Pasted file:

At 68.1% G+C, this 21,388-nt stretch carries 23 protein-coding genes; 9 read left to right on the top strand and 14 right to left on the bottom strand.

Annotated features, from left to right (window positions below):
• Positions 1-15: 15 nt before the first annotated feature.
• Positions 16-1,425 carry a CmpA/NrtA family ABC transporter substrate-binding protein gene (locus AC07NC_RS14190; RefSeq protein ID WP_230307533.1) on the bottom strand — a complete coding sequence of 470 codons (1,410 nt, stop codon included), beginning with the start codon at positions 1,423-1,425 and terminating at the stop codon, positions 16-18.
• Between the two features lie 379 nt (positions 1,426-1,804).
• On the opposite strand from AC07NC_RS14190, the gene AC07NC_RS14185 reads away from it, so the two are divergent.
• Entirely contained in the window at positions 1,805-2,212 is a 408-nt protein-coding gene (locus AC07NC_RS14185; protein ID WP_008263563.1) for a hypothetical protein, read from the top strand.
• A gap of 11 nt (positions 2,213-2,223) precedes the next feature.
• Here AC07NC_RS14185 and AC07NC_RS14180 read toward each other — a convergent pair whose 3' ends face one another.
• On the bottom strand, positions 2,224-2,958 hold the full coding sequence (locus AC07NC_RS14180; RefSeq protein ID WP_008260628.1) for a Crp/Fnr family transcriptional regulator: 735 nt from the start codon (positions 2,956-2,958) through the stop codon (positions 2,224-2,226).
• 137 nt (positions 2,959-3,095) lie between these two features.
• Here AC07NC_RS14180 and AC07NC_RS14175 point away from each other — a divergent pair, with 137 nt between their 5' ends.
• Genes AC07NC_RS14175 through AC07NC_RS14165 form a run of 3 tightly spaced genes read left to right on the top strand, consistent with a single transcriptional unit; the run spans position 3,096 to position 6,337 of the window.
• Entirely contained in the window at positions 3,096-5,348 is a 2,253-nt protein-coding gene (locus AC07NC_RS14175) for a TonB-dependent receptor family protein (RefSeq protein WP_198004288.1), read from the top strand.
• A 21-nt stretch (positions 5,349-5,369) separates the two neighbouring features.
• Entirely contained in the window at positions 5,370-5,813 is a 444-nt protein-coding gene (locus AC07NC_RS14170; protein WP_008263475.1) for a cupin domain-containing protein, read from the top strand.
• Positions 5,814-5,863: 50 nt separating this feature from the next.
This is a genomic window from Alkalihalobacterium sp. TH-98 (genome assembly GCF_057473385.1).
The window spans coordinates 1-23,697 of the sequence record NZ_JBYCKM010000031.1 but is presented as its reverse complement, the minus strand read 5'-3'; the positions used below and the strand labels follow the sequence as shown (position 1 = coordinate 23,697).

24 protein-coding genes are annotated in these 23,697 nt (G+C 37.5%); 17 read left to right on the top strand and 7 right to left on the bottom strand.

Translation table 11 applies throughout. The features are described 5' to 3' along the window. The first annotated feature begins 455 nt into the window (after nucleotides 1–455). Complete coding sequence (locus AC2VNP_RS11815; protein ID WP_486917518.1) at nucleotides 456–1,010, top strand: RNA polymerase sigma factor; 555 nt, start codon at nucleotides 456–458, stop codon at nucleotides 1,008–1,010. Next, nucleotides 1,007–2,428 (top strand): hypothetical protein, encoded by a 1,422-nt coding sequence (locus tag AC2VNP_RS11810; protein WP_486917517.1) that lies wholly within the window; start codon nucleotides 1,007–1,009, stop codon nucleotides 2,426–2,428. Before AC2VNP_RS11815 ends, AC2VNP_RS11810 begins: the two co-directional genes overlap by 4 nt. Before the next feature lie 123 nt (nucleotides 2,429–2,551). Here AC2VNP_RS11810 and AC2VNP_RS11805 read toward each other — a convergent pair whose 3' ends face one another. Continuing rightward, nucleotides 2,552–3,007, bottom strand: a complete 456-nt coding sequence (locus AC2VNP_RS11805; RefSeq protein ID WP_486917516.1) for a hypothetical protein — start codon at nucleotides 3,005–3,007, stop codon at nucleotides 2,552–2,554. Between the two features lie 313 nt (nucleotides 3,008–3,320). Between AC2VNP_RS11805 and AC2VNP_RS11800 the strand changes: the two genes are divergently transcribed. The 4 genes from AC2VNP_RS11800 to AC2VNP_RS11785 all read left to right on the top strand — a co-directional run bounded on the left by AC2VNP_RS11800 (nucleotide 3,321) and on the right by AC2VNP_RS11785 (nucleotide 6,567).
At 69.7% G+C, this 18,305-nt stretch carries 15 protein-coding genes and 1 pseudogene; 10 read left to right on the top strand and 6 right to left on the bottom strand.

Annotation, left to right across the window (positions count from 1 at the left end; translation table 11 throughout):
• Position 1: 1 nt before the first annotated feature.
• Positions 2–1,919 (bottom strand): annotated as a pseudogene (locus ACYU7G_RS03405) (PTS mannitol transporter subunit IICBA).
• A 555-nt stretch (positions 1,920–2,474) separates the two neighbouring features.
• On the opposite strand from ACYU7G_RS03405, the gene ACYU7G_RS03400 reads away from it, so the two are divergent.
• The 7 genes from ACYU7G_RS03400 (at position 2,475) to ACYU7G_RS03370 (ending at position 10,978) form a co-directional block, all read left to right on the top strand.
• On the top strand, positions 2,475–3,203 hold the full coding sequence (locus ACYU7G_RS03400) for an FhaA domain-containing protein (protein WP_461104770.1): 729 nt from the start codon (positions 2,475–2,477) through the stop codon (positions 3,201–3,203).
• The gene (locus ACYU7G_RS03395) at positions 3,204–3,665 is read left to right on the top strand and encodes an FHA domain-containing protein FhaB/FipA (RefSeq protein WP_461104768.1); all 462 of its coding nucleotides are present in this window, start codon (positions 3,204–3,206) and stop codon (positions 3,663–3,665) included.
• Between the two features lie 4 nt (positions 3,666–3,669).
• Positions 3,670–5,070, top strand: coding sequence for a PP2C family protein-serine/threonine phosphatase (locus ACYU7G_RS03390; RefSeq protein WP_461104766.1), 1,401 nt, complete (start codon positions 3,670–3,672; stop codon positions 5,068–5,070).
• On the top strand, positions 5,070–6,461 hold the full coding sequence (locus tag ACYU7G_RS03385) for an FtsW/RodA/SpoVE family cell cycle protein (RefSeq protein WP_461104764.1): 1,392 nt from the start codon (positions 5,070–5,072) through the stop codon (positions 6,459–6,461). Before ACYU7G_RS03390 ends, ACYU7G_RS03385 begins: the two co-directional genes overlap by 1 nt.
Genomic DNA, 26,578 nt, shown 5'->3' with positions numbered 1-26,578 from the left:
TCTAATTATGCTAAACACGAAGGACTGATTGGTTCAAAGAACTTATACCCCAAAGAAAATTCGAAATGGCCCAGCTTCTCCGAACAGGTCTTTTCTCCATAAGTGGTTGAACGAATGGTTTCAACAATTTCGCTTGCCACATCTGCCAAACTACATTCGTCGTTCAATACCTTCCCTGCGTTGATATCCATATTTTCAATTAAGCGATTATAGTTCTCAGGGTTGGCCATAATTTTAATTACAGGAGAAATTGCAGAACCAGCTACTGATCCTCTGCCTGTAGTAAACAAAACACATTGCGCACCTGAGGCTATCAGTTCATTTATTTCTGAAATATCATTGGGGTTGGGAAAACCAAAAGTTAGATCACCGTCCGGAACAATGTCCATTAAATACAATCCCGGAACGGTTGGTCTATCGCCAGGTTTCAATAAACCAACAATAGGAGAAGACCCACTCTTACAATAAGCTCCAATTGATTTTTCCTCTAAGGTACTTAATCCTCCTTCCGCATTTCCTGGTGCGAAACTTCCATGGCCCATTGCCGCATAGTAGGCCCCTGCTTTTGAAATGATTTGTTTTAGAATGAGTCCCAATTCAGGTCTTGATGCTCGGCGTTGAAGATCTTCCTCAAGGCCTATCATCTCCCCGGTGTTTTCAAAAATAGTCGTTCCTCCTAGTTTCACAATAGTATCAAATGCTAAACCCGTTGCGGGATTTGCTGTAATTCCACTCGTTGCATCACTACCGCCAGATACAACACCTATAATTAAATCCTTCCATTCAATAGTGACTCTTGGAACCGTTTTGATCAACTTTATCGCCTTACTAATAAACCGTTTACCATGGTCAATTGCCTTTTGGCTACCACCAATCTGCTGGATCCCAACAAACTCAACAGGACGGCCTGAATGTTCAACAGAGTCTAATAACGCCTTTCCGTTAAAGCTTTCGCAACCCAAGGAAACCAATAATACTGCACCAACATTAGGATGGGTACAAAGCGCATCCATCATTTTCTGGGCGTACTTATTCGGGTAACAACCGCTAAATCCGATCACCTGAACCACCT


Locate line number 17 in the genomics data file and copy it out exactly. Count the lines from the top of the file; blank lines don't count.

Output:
• Positions 5,814-5,863: 50 nt separating this feature from the next.